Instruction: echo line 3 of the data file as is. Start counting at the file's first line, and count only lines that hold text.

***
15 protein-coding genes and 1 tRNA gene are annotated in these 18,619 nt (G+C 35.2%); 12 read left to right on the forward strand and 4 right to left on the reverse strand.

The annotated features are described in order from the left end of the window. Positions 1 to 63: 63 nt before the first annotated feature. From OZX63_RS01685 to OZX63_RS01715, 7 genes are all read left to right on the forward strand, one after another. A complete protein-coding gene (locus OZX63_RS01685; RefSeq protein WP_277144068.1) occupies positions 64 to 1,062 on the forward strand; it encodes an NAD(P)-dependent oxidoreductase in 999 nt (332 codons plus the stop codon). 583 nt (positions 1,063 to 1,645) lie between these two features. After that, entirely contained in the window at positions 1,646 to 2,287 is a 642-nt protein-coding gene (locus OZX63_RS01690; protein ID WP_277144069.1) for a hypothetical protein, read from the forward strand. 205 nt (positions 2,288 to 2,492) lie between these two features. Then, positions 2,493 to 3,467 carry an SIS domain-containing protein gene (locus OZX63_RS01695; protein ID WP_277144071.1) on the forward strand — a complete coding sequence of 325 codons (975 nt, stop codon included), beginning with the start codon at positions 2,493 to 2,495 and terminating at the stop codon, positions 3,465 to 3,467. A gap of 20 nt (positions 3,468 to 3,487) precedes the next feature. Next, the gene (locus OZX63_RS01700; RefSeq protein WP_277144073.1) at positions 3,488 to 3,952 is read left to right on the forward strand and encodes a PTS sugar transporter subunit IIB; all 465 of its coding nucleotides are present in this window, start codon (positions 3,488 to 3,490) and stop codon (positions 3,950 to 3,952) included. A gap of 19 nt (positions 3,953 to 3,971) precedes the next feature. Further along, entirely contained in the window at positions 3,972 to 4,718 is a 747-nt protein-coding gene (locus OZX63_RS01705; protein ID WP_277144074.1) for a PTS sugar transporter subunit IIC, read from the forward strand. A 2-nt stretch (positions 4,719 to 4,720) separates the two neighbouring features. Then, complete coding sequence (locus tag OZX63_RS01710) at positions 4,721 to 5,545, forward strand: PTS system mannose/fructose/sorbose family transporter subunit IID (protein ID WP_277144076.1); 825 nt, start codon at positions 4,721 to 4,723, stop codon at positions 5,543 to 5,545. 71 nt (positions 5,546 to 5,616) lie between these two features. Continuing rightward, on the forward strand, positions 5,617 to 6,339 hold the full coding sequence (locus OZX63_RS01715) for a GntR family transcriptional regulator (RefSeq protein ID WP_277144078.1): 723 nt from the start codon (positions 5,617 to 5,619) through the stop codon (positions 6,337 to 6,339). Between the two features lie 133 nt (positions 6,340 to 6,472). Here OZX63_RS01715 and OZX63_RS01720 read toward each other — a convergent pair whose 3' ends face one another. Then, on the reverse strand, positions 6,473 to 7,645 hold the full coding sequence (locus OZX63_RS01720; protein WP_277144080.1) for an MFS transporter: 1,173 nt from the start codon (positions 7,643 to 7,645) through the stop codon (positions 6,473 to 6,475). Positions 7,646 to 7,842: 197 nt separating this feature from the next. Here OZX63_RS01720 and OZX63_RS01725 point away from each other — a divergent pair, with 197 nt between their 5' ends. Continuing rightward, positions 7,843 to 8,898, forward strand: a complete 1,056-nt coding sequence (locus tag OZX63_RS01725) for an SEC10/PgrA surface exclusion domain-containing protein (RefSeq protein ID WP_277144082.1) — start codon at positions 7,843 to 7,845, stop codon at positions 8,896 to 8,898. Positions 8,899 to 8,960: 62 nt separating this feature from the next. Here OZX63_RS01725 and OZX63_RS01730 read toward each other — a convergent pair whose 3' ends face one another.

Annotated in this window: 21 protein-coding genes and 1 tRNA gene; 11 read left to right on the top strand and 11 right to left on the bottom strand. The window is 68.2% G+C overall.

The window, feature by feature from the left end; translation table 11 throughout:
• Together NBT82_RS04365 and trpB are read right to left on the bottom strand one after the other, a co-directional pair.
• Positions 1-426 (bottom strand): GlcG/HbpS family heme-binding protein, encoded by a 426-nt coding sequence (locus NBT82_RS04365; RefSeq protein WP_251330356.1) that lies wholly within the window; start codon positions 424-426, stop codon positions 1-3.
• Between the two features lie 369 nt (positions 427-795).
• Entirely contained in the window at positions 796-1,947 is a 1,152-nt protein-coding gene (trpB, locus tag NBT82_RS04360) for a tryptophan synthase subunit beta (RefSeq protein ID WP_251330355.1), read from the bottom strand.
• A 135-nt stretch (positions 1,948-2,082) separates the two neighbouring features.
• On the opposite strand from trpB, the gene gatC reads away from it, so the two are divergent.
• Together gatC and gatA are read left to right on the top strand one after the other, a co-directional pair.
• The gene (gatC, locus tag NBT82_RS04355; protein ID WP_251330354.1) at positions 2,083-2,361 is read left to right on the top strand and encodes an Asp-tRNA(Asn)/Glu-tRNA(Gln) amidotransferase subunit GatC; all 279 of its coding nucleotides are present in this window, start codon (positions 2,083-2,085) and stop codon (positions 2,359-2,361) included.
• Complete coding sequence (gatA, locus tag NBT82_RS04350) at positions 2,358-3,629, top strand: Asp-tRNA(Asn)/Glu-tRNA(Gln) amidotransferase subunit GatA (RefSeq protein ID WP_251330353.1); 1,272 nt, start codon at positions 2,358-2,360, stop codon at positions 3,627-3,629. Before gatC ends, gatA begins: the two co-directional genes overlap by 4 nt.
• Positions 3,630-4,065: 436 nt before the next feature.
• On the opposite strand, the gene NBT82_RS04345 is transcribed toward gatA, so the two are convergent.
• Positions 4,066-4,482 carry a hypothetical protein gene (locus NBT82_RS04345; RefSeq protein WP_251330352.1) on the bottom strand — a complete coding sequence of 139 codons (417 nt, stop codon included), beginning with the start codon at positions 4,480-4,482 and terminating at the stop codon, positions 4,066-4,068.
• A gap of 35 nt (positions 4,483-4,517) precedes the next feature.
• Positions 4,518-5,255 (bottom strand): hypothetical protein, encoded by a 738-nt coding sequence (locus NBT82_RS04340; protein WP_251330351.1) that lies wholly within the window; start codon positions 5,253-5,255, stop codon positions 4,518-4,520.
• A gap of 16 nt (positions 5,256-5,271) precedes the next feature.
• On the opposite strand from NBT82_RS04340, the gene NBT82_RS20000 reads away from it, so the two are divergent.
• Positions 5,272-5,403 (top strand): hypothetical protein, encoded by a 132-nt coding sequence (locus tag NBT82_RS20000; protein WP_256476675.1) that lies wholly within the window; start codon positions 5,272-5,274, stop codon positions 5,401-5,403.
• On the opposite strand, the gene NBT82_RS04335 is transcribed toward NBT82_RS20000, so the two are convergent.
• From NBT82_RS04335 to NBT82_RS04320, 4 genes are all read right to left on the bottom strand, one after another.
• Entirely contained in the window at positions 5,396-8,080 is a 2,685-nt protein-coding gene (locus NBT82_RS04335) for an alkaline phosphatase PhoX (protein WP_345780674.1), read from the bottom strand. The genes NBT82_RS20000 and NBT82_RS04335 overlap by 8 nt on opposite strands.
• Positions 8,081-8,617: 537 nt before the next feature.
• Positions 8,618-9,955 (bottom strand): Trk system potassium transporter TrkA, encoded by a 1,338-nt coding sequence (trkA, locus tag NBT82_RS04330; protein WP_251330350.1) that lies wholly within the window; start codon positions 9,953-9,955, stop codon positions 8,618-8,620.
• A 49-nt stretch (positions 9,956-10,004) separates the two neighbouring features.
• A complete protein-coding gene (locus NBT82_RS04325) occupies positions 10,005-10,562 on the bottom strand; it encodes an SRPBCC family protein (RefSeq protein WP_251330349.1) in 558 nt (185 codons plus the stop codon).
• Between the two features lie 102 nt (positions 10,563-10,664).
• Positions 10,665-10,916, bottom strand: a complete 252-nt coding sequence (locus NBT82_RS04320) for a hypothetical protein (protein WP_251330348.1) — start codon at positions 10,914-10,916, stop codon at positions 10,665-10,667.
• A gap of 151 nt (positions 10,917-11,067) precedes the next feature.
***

Annotated in this window: 21 protein-coding genes and 1 tRNA gene; 11 read left to right on the top strand and 11 right to left on the bottom strand. The window is 68.2% G+C overall.